My options are limitless as I flounder about the world hiking mountains, sitting on the beach and doing whatever I please. In an Australian sense I don’t really have that much money, but in an Indonesian sense I have about a lifetime of their wages sitting in my bank account so how am I supposed to feel OK about this? How am I supposed to feel OK about being on a perpetual holiday when these people get no days off work until they die and sleep only 5 hours a night every day as even sleep isn’t a luxury they can afford? How am I supposed to feel about drawing the lucky straw in this life when billions of others didn’t? Guilty. That is how I feel. My conscience weeps every single time I see something like this and I know that this is reality for so many. I am merely more than just a privileged western tourist staring into the fishbowl from the outside with all my money. And then I will go back to my privileged world and not think about it anymore because it is too hard and uncomfortable to think about. If I was them, I would hate me so much. And yet they don’t. They have a graciousness about them that well surpasses the graciousness of most people I know that have money.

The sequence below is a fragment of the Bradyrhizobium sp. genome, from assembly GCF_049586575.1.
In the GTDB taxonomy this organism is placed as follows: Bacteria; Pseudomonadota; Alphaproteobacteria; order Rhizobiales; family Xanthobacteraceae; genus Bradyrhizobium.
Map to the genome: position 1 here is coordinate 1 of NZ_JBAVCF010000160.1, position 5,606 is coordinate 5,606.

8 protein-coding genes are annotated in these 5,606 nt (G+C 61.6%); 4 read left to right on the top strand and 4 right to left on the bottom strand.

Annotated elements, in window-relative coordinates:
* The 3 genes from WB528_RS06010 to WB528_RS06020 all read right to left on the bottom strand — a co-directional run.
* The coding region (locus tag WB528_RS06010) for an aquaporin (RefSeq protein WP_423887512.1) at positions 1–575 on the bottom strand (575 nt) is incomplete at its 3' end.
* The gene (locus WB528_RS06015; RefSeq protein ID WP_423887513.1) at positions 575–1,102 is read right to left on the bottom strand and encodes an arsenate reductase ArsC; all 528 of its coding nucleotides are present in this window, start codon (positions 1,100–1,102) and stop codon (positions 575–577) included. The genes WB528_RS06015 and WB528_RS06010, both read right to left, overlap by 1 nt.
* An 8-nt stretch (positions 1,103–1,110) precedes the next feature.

I can’t change the whole world on my own. I can’t change the greedy nature of mankind. I would if I could but there are some things you have to accept that you just can’t change. But maybe, just maybe, I can help one person at a time and try and make my difference that way. Maybe by imparting kindness on all people I meet and choosing where I direct my dollars I can help to make small differences in the lives of few. If everybody in my situation made the effort to do this, then maybe we could make a difference to hundreds and even thousands of people to make their lives a little easier. So I challenge you! Be aware. Don’t sweep it under the rug because it is too big or uncomfortable to deal with. Choose something small and start making a difference there. Because it is with small steps, not giant leaps that we change the world. And the world really does need changing.